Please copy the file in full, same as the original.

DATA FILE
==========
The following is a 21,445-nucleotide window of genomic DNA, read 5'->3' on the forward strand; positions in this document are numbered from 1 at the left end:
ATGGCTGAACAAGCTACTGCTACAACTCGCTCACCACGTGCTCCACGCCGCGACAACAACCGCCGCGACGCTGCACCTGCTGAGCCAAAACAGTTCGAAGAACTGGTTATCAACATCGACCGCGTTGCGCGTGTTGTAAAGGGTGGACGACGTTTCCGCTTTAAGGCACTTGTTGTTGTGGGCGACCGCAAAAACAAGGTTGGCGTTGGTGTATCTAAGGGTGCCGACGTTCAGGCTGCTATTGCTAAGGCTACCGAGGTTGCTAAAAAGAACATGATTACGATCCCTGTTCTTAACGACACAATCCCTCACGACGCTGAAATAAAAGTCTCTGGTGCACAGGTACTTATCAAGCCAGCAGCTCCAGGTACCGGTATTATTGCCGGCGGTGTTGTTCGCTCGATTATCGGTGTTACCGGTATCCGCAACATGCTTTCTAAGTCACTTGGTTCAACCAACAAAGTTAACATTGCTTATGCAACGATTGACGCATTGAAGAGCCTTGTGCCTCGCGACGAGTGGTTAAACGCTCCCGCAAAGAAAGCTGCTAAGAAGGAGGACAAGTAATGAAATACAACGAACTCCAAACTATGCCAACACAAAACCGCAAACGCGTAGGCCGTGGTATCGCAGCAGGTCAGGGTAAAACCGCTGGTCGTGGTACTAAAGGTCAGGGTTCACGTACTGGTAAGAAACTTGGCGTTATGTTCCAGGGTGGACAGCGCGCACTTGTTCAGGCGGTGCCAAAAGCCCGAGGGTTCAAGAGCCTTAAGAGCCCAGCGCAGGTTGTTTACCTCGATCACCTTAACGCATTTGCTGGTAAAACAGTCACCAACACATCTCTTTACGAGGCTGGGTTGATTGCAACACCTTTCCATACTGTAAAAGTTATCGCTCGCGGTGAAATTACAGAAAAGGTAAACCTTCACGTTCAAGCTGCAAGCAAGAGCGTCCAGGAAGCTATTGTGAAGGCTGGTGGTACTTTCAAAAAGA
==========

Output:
The following is a 21,445-nucleotide window of genomic DNA, read 5'->3' on the forward strand; positions in this document are numbered from 1 at the left end:
ATGGCTGAACAAGCTACTGCTACAACTCGCTCACCACGTGCTCCACGCCGCGACAACAACCGCCGCGACGCTGCACCTGCTGAGCCAAAACAGTTCGAAGAACTGGTTATCAACATCGACCGCGTTGCGCGTGTTGTAAAGGGTGGACGACGTTTCCGCTTTAAGGCACTTGTTGTTGTGGGCGACCGCAAAAACAAGGTTGGCGTTGGTGTATCTAAGGGTGCCGACGTTCAGGCTGCTATTGCTAAGGCTACCGAGGTTGCTAAAAAGAACATGATTACGATCCCTGTTCTTAACGACACAATCCCTCACGACGCTGAAATAAAAGTCTCTGGTGCACAGGTACTTATCAAGCCAGCAGCTCCAGGTACCGGTATTATTGCCGGCGGTGTTGTTCGCTCGATTATCGGTGTTACCGGTATCCGCAACATGCTTTCTAAGTCACTTGGTTCAACCAACAAAGTTAACATTGCTTATGCAACGATTGACGCATTGAAGAGCCTTGTGCCTCGCGACGAGTGGTTAAACGCTCCCGCAAAGAAAGCTGCTAAGAAGGAGGACAAGTAATGAAATACAACGAACTCCAAACTATGCCAACACAAAACCGCAAACGCGTAGGCCGTGGTATCGCAGCAGGTCAGGGTAAAACCGCTGGTCGTGGTACTAAAGGTCAGGGTTCACGTACTGGTAAGAAACTTGGCGTTATGTTCCAGGGTGGACAGCGCGCACTTGTTCAGGCGGTGCCAAAAGCCCGAGGGTTCAAGAGCCTTAAGAGCCCAGCGCAGGTTGTTTACCTCGATCACCTTAACGCATTTGCTGGTAAAACAGTCACCAACACATCTCTTTACGAGGCTGGGTTGATTGCAACACCTTTCCATACTGTAAAAGTTATCGCTCGCGGTGAAATTACAGAAAAGGTAAACCTTCACGTTCAAGCTGCAAGCAAGAGCGTCCAGGAAGCTATTGTGAAGGCTGGTGGTACTTTCAAAAAGA